Risk Management

GE Agrees to Dredge Hudson River

Dubbed one of the "most expensive industrial cleanups in history," the PCB cleanup is reportedly expected to cost $700 million.
Stephen TaubOctober 7, 2005

Decades after it was barred from discharging large quantities of polychlorinated biphenyls (PCBs) into New York State’s Hudson River, The General Electric Co. has agreed to dredge at least some of the toxic substances from the waterway.

The New York Times called the project “one of the largest and most expensive industrial cleanups in history.” The entire 43-mile job is expected to cost about $700 million and is slated to start in 2007, the newspaper reported.

In a joint announcement, GE, the Justice Department, and the Environmental Protection Agency announced a detailed plan requiring the company to begin the dredging called for by the EPA in 2002. Under the terms of the consent decree, GE will pay the EPA up to $78 million for the agency’s past and future costs. The EPA has already collected $37 million from GE through past settlements.

The dredging will be divided into two phases. In the first, which will cost $100 million to $150 million, GE will dredge the heaviest deposits of PCBs. That’s about 10 percent of the total volume of PCB-contaminated sediment slated for dredging during the full cleanup, according to the Times.

Dredging in the remaining phase, which would cover contamination that’s lighter but spread over a much bigger area, is expected to take five years and cost about $500 million, according to the newspaper. Under the arrangement, however, GE has the option to agree to conduct the second phase of the dredging. If the company doesn’t agree, the EPA stated, the agency could direct the company to perform the dredging or sue it in district court to require it to do the job or pay back the EPA if the agency performs the cleanup.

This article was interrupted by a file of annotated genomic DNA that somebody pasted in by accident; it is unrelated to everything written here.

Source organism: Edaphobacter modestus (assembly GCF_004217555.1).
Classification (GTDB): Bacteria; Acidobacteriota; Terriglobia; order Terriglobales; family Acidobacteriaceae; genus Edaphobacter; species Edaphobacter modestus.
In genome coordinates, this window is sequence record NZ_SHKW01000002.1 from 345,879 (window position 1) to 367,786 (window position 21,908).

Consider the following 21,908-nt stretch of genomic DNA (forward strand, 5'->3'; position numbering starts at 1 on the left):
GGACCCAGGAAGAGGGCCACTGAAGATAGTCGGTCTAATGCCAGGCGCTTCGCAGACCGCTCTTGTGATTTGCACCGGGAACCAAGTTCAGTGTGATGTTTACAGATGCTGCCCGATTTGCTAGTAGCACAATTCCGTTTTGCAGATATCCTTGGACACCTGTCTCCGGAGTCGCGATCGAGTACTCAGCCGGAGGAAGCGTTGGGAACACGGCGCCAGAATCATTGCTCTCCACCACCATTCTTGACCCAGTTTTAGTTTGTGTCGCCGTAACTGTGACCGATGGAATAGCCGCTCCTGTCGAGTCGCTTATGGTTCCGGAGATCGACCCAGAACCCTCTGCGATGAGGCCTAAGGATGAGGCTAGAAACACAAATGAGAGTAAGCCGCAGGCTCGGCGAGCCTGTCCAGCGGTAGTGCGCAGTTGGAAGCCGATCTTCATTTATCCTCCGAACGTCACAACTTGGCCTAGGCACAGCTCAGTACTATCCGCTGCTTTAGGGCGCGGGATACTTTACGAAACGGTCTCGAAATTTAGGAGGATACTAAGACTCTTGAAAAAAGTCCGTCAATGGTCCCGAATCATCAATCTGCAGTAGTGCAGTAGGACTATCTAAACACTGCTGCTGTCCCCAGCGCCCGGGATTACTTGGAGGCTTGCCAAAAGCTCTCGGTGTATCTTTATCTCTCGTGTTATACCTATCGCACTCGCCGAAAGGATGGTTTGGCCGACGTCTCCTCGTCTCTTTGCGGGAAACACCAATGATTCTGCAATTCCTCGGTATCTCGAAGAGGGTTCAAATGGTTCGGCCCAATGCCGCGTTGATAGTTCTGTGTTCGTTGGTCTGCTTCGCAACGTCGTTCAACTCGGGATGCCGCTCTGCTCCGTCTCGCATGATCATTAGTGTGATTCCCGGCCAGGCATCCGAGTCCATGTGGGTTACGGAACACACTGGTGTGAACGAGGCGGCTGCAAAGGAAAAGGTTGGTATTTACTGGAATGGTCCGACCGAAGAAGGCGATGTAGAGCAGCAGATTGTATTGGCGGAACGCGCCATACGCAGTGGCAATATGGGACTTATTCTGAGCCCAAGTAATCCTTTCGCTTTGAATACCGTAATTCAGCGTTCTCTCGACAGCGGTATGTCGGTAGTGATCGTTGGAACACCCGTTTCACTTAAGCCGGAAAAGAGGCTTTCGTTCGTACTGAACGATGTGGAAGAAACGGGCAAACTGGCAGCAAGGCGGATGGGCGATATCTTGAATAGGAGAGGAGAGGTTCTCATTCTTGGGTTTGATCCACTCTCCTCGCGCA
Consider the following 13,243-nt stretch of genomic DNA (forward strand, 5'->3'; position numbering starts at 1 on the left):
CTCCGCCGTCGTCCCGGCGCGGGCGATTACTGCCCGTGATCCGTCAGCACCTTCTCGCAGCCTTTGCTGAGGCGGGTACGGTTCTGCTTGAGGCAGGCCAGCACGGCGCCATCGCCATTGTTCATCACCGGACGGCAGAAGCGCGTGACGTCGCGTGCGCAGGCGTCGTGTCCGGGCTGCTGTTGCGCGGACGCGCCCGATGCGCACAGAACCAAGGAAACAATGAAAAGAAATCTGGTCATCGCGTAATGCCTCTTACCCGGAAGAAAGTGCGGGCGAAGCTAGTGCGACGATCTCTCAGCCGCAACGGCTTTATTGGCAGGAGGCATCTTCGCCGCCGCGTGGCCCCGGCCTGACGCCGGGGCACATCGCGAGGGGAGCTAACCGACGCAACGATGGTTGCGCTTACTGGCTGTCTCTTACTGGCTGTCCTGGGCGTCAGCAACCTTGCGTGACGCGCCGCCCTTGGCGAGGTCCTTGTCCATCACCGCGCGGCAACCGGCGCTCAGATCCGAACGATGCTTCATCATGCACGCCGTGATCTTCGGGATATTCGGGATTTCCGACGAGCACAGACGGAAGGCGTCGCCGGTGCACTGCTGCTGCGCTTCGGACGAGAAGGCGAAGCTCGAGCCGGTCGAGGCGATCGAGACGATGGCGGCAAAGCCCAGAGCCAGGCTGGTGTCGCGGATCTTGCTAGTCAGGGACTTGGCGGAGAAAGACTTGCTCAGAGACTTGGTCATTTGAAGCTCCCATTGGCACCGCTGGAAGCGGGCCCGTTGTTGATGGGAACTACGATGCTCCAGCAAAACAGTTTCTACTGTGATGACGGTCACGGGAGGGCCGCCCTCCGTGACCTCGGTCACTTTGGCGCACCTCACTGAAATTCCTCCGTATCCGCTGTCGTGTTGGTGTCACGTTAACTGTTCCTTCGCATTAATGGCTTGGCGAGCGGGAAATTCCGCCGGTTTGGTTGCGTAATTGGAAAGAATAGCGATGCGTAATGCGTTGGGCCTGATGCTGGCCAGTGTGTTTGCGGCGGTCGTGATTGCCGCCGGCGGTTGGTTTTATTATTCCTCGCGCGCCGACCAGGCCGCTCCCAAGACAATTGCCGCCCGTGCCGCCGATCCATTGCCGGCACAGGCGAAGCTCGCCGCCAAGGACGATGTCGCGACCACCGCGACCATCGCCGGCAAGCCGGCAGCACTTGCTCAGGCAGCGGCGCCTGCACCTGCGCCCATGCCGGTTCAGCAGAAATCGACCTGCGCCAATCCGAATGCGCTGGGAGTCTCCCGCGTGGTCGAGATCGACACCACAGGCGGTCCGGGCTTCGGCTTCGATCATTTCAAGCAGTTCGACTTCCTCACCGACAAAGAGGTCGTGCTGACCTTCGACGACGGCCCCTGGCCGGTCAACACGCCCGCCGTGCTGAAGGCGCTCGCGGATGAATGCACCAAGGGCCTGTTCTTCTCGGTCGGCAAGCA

The agreement follows Ecomagination, a recent environmental thrust under GE’s current chief executive officer, Jeffrey Immelt, that includes a number of energy-efficient products, FT.com noted. GE’s previous chief executive, Jack Welch, dismissed calls to clean up the PCBs as motivated by “bad science” — the company had argued that dredging up the substance would only cause greater pollution — and spent a great deal of company money lobbying against environmental regulators.

For about 30 years ending in the 1970s, GE discharged large quantities of PCBs into the river, the Website reported. The chemicals, which are used in electrical equipment because they don’t burn, were banned from production. In 1977, PCB use was banned because of health risks that include the possibility of skin rashes, liver damage, and cancer, according to FT.com.

The cleanup agreement “is an important milestone in this complex environmental project that will result in a healthier river, providing vast economic and recreational opportunities,” says EPA administrator Stephen Johnson.

The pact marks “a significant step in removing a large amount of PCBs from the Upper Hudson River, while at the same time obtaining from GE payment of millions of dollars in past and future costs related to this Superfund site,” says Kelly Johnson, acting assistant attorney general in the Justice Department’s Environment and Natural Resources Division. “Through the agreement, we hope to avoid costly future litigation and expedite the PCB cleanup, improving the health and safety of the environment and the citizens of New York for generations to come.”